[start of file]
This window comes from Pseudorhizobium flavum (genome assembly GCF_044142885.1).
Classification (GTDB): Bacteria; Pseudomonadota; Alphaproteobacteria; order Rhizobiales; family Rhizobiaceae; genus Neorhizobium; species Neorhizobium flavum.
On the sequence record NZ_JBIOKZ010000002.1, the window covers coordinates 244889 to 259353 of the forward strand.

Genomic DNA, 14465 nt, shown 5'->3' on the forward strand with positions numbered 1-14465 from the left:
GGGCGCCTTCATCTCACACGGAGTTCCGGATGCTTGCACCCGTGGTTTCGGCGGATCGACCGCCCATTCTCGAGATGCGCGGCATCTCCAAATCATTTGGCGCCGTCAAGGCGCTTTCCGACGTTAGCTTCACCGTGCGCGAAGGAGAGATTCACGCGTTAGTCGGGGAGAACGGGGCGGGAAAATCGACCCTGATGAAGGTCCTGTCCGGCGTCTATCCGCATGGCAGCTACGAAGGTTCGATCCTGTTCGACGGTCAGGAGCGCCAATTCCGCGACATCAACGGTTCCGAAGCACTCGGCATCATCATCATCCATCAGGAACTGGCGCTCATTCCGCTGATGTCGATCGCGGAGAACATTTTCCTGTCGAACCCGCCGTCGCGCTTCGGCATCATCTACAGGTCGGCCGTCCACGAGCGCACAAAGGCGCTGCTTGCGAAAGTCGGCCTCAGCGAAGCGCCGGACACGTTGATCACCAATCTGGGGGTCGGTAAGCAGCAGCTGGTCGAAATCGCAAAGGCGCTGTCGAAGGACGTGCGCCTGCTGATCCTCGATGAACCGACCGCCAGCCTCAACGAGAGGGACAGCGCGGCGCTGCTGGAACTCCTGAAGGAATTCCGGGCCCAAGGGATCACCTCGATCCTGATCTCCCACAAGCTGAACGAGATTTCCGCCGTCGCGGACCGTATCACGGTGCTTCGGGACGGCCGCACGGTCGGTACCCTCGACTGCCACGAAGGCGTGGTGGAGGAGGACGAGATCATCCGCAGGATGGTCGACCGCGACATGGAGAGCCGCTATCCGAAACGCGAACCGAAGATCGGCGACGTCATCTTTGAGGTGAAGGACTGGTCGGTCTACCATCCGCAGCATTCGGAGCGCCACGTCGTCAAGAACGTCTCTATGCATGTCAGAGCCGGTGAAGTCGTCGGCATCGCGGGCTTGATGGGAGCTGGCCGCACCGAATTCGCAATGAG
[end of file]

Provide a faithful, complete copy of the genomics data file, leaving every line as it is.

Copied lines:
This window comes from Pseudorhizobium flavum (genome assembly GCF_044142885.1).
Classification (GTDB): Bacteria; Pseudomonadota; Alphaproteobacteria; order Rhizobiales; family Rhizobiaceae; genus Neorhizobium; species Neorhizobium flavum.
On the sequence record NZ_JBIOKZ010000002.1, the window covers coordinates 244889 to 259353 of the forward strand.

Genomic DNA, 14465 nt, shown 5'->3' on the forward strand with positions numbered 1-14465 from the left:
GGGCGCCTTCATCTCACACGGAGTTCCGGATGCTTGCACCCGTGGTTTCGGCGGATCGACCGCCCATTCTCGAGATGCGCGGCATCTCCAAATCATTTGGCGCCGTCAAGGCGCTTTCCGACGTTAGCTTCACCGTGCGCGAAGGAGAGATTCACGCGTTAGTCGGGGAGAACGGGGCGGGAAAATCGACCCTGATGAAGGTCCTGTCCGGCGTCTATCCGCATGGCAGCTACGAAGGTTCGATCCTGTTCGACGGTCAGGAGCGCCAATTCCGCGACATCAACGGTTCCGAAGCACTCGGCATCATCATCATCCATCAGGAACTGGCGCTCATTCCGCTGATGTCGATCGCGGAGAACATTTTCCTGTCGAACCCGCCGTCGCGCTTCGGCATCATCTACAGGTCGGCCGTCCACGAGCGCACAAAGGCGCTGCTTGCGAAAGTCGGCCTCAGCGAAGCGCCGGACACGTTGATCACCAATCTGGGGGTCGGTAAGCAGCAGCTGGTCGAAATCGCAAAGGCGCTGTCGAAGGACGTGCGCCTGCTGATCCTCGATGAACCGACCGCCAGCCTCAACGAGAGGGACAGCGCGGCGCTGCTGGAACTCCTGAAGGAATTCCGGGCCCAAGGGATCACCTCGATCCTGATCTCCCACAAGCTGAACGAGATTTCCGCCGTCGCGGACCGTATCACGGTGCTTCGGGACGGCCGCACGGTCGGTACCCTCGACTGCCACGAAGGCGTGGTGGAGGAGGACGAGATCATCCGCAGGATGGTCGACCGCGACATGGAGAGCCGCTATCCGAAACGCGAACCGAAGATCGGCGACGTCATCTTTGAGGTGAAGGACTGGTCGGTCTACCATCCGCAGCATTCGGAGCGCCACGTCGTCAAGAACGTCTCTATGCATGTCAGAGCCGGTGAAGTCGTCGGCATCGCGGGCTTGATGGGAGCTGGCCGCACCGAATTCGCAATGAG